Every workplace is supposed to develop and maintain a workplace violence prevention program, as well as employee handbooks or manuals of standard procedures that address this problem. All employees should be aware of the policy and understand that claims of workplace violence will be promptly investigated and addressed. Employers may also owe a duty to provide their employees with safety education and steps on what to do if they’re attacked by a violent coworker. It can also be helpful for an employer to install video surveillance, provide staff who work in the field with cell phones, and minimize access to work locations by outsiders.

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moneyThe SEC whistleblower program was established by Congress as part of the Dodd-Frank Wall Street Reform and Consumer Protection Act of 2010. The Dodd-Frank Act is one of several financial reforms, another of which was the Sarbanes Oxley Act, which was passed in 2002.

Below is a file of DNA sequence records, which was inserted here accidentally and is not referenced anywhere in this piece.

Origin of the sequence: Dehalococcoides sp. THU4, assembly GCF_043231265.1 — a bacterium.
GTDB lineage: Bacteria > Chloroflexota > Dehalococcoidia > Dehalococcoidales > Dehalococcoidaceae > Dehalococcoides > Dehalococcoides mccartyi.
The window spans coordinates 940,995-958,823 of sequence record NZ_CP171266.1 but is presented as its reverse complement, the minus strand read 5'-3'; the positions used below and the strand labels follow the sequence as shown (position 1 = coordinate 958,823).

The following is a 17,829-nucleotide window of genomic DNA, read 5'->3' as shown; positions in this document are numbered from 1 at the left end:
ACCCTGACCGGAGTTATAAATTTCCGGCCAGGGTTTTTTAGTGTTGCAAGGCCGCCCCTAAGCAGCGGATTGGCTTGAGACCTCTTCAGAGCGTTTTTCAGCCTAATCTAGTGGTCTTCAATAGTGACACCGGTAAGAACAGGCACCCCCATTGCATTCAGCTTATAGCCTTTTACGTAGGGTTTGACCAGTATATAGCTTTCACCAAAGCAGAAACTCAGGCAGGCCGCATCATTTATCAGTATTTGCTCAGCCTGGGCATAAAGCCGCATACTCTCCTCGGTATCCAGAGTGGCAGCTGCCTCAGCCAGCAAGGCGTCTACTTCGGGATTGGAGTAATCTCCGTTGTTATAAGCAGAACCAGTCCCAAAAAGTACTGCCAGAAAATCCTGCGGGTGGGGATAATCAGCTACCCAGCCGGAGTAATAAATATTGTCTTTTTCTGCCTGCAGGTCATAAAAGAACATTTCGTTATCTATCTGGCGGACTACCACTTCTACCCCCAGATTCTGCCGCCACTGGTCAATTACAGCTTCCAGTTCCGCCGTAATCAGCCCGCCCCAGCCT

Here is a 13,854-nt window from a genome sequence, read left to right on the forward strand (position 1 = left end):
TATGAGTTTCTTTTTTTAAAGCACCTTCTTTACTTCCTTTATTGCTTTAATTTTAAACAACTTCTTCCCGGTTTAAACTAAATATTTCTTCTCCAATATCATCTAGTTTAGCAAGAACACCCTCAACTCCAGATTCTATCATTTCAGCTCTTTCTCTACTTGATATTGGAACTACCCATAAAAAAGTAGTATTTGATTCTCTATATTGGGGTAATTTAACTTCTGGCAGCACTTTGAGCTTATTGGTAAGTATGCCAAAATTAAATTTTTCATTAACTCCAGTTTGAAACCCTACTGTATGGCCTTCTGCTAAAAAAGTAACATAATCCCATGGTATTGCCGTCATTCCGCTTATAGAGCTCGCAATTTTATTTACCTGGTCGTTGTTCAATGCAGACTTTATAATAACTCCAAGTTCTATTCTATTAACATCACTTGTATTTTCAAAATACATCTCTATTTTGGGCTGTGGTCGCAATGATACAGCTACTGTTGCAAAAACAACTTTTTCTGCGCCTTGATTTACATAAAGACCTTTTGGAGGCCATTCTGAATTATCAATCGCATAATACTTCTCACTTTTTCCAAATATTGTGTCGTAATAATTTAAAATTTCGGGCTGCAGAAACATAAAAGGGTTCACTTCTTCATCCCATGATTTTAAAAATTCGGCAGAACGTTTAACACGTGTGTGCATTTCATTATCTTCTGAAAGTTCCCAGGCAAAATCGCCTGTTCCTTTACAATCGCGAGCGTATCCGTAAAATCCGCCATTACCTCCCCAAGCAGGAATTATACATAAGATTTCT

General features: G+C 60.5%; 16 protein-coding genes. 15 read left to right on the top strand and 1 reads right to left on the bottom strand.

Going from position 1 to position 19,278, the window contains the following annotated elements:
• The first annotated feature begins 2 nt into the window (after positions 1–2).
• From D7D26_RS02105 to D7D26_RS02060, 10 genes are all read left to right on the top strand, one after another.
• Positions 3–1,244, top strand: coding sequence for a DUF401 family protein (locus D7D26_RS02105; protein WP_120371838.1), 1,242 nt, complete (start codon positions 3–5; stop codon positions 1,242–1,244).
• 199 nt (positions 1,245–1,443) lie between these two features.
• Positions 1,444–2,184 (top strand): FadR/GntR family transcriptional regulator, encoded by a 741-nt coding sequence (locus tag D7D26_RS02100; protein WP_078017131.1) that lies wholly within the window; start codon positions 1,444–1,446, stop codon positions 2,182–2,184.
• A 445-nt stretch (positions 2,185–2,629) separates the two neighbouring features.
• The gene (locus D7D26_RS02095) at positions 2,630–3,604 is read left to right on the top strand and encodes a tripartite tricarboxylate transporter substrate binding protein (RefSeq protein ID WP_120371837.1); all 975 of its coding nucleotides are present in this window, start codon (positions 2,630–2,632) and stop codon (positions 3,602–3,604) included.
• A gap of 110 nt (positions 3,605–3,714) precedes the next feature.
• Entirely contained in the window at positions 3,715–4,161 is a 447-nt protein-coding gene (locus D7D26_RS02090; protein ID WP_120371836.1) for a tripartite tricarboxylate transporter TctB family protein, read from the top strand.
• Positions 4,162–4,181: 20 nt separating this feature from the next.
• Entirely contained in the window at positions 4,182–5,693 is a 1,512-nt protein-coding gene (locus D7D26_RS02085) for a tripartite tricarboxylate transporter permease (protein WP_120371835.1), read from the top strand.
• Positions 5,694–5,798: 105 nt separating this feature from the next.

The whistleblower program gives awards to eligible whistleblowers who voluntarily give original information to the SEC that results in successful SEC enforcement actions with civil sanctions that are greater than $1 million. A whistleblower is an individual or several individuals acting jointly. Corporations and similar entities cannot be considered whistleblowers.

To be considered original information for the purposes of an award, a Texas whistleblower has to include information derived from their independent knowledge or analysis, and it can’t be known by the SEC already from another source, except when the whistleblower is the original source because they first reported the information to the Department of Labor and Department of Justice, which provided the information to the SEC. The information can’t be exclusively derived from allegations made in government reports or judicial and administrative hearings unless the whistleblower is a source of the information. Independent knowledge must be facts that are not gotten from sources that are publicly available. The whistleblower might have observed the facts first-hand but can also get knowledge via experience or discussion.